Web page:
“Social media is harming the mental health of teenagers.”
“Why Instagram is the worst social media for mental health.”
“Have smartphones destroyed a generation?”
These are all headlines drawn from reputable news organizations, including Time and The Atlantic. They are from online versions of those organizations, which is important because social media and the internet so dominate our lives today that you have to appear on them even to decry their use.
There is substance to their accusations, however. Research from the Cyberbullying Research Center found more than a quarter of surveyed U.S. high school kids have been the victims of online bullying, and 16% admitted to bullying others.
That seemingly toxic environment, and the warnings from the mass media, have done nothing to curb teenage use of social media–as many as 94% of 13- to 17-year-olds use social media platforms.
If you can’t get young people off social media, even to save themselves, maybe you should try to help them while they’re on it. Maybe online counseling via Skype, or just a safe place to hang out and video chat, is the answer to digital media evils.
Online Counseling for Digital Natives
In the UK they call them Elefriends. In Australia, it’s a more complex eheadspace. Both online services offer young people a place to seek shelter from the social media storm. Both are built around video calls and the common social media structure of mixing open forums with private chat rooms. Both are virtual locations where teens can search directly for a sympathetic ear, a potential solution, or others suffering through the same issue. It can also act as a place where they can do whatever they usually do online, safe in the knowledge that everything is monitored and moderated to keep things civil.
In both cases, teens are encouraged to discuss their problems with that rare mix of intimacy and anonymity social media has created. These sites are resources that can be found without parental or peer involvement, and they follow the same rules of engagement as the other media-rich social networks that researchers keep telling us are second nature to young members of Generation Z. These digital natives are chiefly defined by the strength of their online social worlds and their tendency to want to find their own solutions.
That’s a perfect fit with online counseling.
Virtual Online Counseling via Skype
Online reproductions of traditional one-on-one counseling services have been around longer than you may think. Another Australian service, Kids Help Line, for instance, has been conducting live webchat counseling since the turn of the millennium. There are a number of online services originating from the U.S. as well, including TalkSpace, which offers scheduled therapy sessions. Indeed, several prominent universities, including Texas A&M and Baylor University, have started offering online therapy to their students.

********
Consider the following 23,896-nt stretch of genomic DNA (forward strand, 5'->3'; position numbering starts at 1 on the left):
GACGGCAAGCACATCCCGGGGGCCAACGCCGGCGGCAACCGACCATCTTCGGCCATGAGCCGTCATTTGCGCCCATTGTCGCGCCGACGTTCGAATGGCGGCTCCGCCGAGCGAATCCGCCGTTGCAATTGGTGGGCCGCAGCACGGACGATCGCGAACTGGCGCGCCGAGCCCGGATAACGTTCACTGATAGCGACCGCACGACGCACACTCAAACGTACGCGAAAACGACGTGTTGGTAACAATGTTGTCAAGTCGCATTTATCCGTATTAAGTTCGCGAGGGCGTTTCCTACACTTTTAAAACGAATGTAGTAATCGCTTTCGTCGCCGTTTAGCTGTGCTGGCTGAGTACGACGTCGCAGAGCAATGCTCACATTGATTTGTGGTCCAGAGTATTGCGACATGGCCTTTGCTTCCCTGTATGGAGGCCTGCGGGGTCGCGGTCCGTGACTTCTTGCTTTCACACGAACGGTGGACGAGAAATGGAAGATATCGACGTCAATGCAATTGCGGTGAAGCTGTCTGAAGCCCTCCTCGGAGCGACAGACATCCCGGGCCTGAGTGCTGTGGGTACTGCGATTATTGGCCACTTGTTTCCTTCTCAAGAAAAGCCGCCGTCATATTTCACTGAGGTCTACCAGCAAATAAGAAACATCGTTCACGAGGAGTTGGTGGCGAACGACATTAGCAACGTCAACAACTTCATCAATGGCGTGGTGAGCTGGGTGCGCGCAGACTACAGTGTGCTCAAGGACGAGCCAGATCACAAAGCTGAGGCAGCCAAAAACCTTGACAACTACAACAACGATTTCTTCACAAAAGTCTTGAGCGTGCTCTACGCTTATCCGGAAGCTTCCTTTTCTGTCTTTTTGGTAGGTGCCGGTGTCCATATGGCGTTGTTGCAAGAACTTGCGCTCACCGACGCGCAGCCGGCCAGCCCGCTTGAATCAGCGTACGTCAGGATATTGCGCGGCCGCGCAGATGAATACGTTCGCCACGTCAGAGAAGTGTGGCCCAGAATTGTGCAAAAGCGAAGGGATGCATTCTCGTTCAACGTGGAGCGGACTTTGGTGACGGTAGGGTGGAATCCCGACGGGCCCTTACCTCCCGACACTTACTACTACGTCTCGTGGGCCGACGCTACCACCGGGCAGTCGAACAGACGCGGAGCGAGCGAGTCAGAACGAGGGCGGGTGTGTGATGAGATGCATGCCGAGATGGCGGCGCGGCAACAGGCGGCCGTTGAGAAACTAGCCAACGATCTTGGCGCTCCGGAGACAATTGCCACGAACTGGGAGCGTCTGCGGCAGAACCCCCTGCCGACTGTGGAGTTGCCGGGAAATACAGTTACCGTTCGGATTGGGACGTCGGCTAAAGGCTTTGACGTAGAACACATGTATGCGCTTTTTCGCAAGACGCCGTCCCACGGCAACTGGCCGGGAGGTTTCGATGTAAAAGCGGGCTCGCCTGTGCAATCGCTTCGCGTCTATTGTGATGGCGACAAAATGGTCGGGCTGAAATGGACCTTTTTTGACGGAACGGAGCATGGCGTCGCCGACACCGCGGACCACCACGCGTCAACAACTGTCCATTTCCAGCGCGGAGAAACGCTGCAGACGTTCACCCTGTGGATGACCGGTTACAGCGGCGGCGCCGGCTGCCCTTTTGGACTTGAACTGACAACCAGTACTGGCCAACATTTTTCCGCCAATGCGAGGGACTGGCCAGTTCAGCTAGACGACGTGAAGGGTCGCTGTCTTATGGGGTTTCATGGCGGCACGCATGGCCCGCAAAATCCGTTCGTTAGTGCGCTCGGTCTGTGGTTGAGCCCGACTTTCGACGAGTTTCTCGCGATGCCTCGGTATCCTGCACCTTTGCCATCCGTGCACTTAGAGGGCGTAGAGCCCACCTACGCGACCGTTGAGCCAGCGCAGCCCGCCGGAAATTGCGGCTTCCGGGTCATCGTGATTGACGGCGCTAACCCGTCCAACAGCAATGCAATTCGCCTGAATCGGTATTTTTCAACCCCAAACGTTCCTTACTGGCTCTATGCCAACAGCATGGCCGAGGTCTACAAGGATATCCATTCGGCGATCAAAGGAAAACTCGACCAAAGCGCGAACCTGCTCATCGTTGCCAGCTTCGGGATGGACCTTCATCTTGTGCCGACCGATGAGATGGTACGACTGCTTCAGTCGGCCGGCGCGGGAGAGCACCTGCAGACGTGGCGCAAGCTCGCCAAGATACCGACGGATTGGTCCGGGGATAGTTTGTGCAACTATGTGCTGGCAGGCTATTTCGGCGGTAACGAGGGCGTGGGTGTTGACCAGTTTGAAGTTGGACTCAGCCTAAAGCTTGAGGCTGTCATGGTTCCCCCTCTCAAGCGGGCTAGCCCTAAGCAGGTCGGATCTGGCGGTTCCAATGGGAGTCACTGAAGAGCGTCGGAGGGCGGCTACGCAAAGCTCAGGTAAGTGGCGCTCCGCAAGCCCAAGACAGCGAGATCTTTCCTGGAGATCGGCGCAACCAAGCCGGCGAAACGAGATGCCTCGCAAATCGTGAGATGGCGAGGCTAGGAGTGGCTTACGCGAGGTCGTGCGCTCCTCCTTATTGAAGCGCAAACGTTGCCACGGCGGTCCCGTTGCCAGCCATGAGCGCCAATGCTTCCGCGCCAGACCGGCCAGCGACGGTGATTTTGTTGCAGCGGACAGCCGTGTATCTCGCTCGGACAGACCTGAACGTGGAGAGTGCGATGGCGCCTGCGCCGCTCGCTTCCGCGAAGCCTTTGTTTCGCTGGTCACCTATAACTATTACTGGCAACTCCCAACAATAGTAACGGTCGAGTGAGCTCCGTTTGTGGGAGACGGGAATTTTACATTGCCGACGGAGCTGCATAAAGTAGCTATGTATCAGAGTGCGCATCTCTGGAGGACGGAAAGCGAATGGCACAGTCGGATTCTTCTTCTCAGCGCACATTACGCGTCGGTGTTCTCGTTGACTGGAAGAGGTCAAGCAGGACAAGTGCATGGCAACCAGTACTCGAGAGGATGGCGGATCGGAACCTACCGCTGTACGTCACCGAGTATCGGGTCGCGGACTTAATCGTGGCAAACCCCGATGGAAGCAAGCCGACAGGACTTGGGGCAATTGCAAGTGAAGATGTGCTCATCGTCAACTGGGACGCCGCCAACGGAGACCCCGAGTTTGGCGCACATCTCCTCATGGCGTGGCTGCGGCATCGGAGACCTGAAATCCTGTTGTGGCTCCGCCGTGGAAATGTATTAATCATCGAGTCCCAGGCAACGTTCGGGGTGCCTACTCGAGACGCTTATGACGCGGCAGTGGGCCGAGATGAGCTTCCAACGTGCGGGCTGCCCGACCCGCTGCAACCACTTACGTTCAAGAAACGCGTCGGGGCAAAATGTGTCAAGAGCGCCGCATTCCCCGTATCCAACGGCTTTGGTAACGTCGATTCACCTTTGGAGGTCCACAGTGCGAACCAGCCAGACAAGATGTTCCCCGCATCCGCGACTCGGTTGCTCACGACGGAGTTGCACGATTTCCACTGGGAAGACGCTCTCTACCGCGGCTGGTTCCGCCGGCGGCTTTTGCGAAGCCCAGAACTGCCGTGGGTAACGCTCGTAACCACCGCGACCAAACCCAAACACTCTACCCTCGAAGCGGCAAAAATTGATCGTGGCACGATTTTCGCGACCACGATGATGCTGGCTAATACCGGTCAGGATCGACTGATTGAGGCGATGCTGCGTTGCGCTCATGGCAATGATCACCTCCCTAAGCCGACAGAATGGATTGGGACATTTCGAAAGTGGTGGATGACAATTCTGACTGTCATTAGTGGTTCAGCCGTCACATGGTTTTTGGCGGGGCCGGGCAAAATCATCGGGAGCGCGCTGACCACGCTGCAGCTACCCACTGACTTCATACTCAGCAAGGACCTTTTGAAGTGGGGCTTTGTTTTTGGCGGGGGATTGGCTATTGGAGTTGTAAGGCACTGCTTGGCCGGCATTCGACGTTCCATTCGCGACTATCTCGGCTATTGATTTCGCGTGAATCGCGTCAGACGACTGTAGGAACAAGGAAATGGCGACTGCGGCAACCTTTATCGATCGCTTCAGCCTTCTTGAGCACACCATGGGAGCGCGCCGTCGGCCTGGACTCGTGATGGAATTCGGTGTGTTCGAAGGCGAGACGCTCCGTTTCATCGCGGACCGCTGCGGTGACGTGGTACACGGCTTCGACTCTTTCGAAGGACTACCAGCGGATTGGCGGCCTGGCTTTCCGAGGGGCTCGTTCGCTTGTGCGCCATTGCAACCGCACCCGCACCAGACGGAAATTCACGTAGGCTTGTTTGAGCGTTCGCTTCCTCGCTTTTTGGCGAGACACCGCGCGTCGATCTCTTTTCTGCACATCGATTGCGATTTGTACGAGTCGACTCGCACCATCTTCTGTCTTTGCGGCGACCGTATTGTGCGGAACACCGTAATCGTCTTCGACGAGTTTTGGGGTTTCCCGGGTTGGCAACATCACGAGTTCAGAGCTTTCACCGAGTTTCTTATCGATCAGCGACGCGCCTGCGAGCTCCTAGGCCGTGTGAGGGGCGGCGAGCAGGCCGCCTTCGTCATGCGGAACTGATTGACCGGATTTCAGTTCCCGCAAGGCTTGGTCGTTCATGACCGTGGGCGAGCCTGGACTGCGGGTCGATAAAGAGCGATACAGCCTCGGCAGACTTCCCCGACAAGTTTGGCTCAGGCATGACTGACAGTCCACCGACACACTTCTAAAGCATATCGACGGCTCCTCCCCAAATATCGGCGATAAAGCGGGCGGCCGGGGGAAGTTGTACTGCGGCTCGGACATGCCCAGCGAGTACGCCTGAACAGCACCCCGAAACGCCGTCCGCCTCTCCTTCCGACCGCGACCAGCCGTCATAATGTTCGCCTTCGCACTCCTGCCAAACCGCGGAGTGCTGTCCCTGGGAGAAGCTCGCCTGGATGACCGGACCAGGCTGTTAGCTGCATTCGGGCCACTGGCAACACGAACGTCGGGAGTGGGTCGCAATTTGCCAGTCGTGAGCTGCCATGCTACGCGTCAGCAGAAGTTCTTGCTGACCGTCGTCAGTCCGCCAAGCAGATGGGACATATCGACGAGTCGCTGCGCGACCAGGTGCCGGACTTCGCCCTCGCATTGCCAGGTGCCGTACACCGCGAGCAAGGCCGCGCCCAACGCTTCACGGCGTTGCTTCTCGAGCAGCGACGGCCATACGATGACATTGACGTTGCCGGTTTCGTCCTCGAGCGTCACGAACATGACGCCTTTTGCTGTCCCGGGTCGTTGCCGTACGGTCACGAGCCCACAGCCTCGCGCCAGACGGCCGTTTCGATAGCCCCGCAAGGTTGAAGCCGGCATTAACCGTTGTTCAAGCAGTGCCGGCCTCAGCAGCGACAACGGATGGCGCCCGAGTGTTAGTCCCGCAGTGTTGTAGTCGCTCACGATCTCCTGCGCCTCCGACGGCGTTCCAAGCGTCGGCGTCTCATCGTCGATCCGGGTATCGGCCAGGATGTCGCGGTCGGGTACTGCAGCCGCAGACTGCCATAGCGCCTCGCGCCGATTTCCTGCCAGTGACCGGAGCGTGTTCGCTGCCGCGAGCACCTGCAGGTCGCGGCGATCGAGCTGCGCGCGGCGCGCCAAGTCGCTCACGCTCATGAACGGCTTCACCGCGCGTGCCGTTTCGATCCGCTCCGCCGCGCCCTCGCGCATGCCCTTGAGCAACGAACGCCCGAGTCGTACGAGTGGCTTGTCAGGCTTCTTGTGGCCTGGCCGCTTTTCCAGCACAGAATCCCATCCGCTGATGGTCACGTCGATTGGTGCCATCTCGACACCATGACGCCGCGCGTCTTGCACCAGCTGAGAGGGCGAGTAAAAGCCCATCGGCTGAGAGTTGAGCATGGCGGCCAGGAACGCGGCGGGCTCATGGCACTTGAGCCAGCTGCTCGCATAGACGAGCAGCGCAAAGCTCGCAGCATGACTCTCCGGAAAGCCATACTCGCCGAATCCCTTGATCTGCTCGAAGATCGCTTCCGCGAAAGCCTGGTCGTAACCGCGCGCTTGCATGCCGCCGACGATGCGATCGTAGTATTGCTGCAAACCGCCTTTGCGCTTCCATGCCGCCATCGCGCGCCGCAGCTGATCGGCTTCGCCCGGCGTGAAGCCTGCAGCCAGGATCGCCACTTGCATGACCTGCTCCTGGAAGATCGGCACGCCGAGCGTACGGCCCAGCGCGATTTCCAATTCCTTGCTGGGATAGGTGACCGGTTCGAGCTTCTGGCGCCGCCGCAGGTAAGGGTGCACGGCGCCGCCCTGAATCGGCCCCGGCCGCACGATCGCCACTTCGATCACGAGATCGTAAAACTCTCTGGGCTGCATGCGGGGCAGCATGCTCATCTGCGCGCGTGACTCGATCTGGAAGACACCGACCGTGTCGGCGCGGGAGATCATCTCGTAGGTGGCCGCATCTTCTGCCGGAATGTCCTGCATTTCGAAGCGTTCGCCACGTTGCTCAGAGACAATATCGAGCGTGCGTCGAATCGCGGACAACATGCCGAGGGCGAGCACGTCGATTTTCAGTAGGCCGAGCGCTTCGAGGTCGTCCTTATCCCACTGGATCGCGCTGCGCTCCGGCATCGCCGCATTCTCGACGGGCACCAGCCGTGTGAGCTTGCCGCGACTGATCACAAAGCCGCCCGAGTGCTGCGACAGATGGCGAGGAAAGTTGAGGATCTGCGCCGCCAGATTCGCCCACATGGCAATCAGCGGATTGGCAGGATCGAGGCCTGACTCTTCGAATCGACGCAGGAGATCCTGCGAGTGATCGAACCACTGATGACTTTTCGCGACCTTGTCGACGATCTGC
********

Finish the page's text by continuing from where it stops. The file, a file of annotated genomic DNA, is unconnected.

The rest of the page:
These services demand nothing more from their clients than a webcam or smartphone and a standard video conferencing connection–Skype will do the job for free, so there’s no hassle there. Of course, that’s not to say these online counseling services themselves are necessarily free. Talkspace offers a few different subscription levels, but a mid-level subscription (includes unlimited therapy by messaging, two daily check-ins and one live session a month) costs $59 per week.
As I said earlier, however, these services are reproductions of brick-and-mortar counseling, albeit a more convenient version. Talkspace will let you check in with your therapist outside of a session, but there’s little to no chance you’ll be sending them consistent updates on your trip to the mall or video calling them to share an episode of Stranger Things.
But that’s what teens do online, and it shouldn’t be too difficult to offer them a casual, safe space they can drop into to find 24/7 support.
Creating a Supportive Social Network
The video calling app Rabb.it will let you share a Netflix stream during a live group video chat. Twitch encourages forums of video callers to gather and watch live gaming together. Coachella live streams its three-day lineup of music superstars on YouTube. All this content is available to be incorporated into an online counseling world. Even without formal counseling available, merely having a moderated social media or video chat environment might be enough to let teens enjoy a portion of their online lives without fear of bullying.
But it’s also clearly possible to gather some of these attractions under the tent of a service like Talkspace and offer teens an alternative social media experience. Rather than recreate the therapist’s office online, why not recreate the music festival and have the therapist on hand if anyone needs to debrief for a while? Many video calling apps, including Zoom, offer breakout rooms where people can move away from the main conversation for a while and share a more intimate face-to-face chat.
Maybe, after the last act has dropped the mic and headed to the afterparty, someone from the online audience will be empowered to turn on their Skype connection and wind down their day with a conversation with a therapist they’ve just been virtually dancing alongside.